WordPress Plugins – the Highs and Lows

WordPress is beyond doubt, the most popular Content Management System (CMS) on the globe, followed by others like Joomla, Drupal and more, and part of that popularity comes because of the thousands of plugins that make WordPress more functional. WordPress Plugins give webmasters a way to fine tune their sites, but there is some risk involved.

Every plugin you use adds resource consumption to your site

The good side of plugins is that they enhance the functionality of websites, but the bad side is that with increased plugins comes increased risks – not only from potential incompatibility with the current version of WordPress, but from potential threats like ransomware and malware.

Add to that, some plugins are resource hogs and will detrimentally slow down your site’s performance, leading to shopping cart abandonment and increased bounced rates.

How to limit your exposure to risk?

All is not hopeless, as there are ways to limit your exposure to the risks associated with WordPress plugins. The first and most obvious would be to delete all those plugins that haven’t been activated, and most likely never will be.

You know what I’m talking about. A web developer will download a theme from ThemeForest or elsewhere, install and customize the site, but not use all of the plugins that came with that theme and then they sit there for years, never getting activated or updated. I hear some of you asking, “What’s the difference? If they haven’t been activated, what’s the damage?” The difference is that those plugins are still vulnerable to exploitation and should be deleted. Hanging on to plugins you’re never going to use is tantamount to house hording. It’s time to clean house!

Think of it this way. Each one of those plugins has an author, who is ultimately responsible for keeping their respective plugin up-to-date. The more chefs in the stew, the more opportunity for disaster.

What you need to know about WordPress pluginsSpeaking of authors

There are tons of plugins floating around of questionable design, but how would you recognize them? Our recommendation would be to limit your plugin downloads to those in the OFFICIAL WordPress.org directory. It doesn’t end there though, as from time-to-time, some plugins are removed from that directory. Authors are real people; they sometimes lose interest, they move on to bigger and better things, and they even die. Where does that leave you? Fortunately, there are some key performance indicators (KPI) available to help.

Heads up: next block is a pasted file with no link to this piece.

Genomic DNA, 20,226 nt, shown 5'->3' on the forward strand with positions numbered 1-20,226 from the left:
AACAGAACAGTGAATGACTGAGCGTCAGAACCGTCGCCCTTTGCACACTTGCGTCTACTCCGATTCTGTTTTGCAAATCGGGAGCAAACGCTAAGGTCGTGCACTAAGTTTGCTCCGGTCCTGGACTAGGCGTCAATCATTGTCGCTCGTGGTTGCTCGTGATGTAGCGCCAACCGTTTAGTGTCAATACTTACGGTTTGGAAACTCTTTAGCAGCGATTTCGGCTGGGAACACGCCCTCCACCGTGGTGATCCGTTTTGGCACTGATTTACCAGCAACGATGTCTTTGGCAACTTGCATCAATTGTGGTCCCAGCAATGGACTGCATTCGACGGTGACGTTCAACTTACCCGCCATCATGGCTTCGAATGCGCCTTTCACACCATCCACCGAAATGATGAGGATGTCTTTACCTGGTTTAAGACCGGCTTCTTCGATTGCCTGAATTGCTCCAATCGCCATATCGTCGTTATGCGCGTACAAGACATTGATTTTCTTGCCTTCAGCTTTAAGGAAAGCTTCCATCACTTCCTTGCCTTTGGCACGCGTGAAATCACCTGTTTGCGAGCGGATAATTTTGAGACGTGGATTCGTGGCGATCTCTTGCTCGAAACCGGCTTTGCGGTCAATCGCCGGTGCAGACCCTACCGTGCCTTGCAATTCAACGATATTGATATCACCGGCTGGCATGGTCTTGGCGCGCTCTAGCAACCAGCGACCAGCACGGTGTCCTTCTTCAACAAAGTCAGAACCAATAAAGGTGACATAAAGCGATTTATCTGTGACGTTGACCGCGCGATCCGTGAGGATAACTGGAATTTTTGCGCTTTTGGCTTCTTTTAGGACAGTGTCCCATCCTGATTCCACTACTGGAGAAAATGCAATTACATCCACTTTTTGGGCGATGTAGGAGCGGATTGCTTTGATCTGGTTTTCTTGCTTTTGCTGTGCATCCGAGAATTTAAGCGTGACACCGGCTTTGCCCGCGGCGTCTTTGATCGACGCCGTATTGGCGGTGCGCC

When contemplating downloading a WordPress plugin

  • Check out the Version. Is it updated regularly? Is it compatible with the current version of WordPress?
  • How many Active installations are there? Hundreds? Thousands? Millions?
  • What is its rating? 5 stars? 4 stars? I recommend reading the reviews.

What should you do when you stop using a plugin?

That’s an easy question to answer as you should immediately delete any plugins you’re not using anymore. This will demonstratively reduce your exposure to risk.

Reducing the hassle of constantly updating plugins

A good number of plugins allow you to automatically update them as revisions are released. For those that do not offer this feature, it’s best to update all of your plugins IMMEDIATELY. The longer you wait to update outdated plugins, the greater the risk. Why? Cybercriminals focus on exploiting easy targets and outdated plugins are prime territory. Security vulnerabilities are discovered every day, and those vulnerabilities are distributed very rapidly to the underground world (the dark side) of the Internet. Every second you wait to update a plugin adds to your exposure.

Protecting your site and its data

Firewalls are an essential element in protecting your site and its data from malicious attacks. The two plugins that we recommend are WordFence and Anti-Malware Security and Brute-Force Firewall.

Web application firewalls, like these analyze inbound traffic to your site and then filter out any requests deemed malicious.

Common types of attacks

What we’ve seen so far as the most common types of attacks are cross-site scripting, directory traversal, SQL injection and malicious file uploads. Trust me, once your site has been attacked, it’s a real pain cleaning it up. You’re far better off spending some time being proactive, implementing measures to protect your site from malware, rather than being reactive – attempting to clean up the mess afterwards.

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